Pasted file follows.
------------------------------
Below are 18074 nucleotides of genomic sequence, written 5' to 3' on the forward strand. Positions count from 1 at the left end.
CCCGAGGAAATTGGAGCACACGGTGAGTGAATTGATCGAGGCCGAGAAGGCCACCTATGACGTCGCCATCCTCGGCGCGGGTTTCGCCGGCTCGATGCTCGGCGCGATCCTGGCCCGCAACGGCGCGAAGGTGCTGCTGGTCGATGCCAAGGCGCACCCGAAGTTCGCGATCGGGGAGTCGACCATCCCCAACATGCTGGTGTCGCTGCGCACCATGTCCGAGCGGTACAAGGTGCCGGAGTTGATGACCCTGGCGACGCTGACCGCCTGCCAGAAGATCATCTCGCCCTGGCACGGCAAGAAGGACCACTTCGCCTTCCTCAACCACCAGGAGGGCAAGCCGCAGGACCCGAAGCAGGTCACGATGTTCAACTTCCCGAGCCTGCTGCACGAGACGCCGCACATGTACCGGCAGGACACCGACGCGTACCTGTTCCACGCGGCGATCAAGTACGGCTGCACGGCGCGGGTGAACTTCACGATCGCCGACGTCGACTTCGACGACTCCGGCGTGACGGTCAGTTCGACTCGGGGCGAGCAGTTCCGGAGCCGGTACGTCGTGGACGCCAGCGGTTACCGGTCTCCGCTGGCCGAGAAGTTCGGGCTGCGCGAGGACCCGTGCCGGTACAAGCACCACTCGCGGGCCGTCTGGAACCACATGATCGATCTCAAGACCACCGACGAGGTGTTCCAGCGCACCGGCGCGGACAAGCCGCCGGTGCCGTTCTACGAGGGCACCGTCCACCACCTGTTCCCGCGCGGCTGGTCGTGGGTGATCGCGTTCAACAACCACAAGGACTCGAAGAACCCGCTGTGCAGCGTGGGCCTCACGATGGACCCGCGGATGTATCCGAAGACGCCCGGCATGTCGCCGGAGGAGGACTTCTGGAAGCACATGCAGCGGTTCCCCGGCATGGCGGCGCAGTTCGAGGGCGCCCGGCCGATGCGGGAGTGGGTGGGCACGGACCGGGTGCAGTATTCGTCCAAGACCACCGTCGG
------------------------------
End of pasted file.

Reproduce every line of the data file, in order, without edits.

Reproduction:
Below are 18074 nucleotides of genomic sequence, written 5' to 3' on the forward strand. Positions count from 1 at the left end.
CCCGAGGAAATTGGAGCACACGGTGAGTGAATTGATCGAGGCCGAGAAGGCCACCTATGACGTCGCCATCCTCGGCGCGGGTTTCGCCGGCTCGATGCTCGGCGCGATCCTGGCCCGCAACGGCGCGAAGGTGCTGCTGGTCGATGCCAAGGCGCACCCGAAGTTCGCGATCGGGGAGTCGACCATCCCCAACATGCTGGTGTCGCTGCGCACCATGTCCGAGCGGTACAAGGTGCCGGAGTTGATGACCCTGGCGACGCTGACCGCCTGCCAGAAGATCATCTCGCCCTGGCACGGCAAGAAGGACCACTTCGCCTTCCTCAACCACCAGGAGGGCAAGCCGCAGGACCCGAAGCAGGTCACGATGTTCAACTTCCCGAGCCTGCTGCACGAGACGCCGCACATGTACCGGCAGGACACCGACGCGTACCTGTTCCACGCGGCGATCAAGTACGGCTGCACGGCGCGGGTGAACTTCACGATCGCCGACGTCGACTTCGACGACTCCGGCGTGACGGTCAGTTCGACTCGGGGCGAGCAGTTCCGGAGCCGGTACGTCGTGGACGCCAGCGGTTACCGGTCTCCGCTGGCCGAGAAGTTCGGGCTGCGCGAGGACCCGTGCCGGTACAAGCACCACTCGCGGGCCGTCTGGAACCACATGATCGATCTCAAGACCACCGACGAGGTGTTCCAGCGCACCGGCGCGGACAAGCCGCCGGTGCCGTTCTACGAGGGCACCGTCCACCACCTGTTCCCGCGCGGCTGGTCGTGGGTGATCGCGTTCAACAACCACAAGGACTCGAAGAACCCGCTGTGCAGCGTGGGCCTCACGATGGACCCGCGGATGTATCCGAAGACGCCCGGCATGTCGCCGGAGGAGGACTTCTGGAAGCACATGCAGCGGTTCCCCGGCATGGCGGCGCAGTTCGAGGGCGCCCGGCCGATGCGGGAGTGGGTGGGCACGGACCGGGTGCAGTATTCGTCCAAGACCACCGTCGG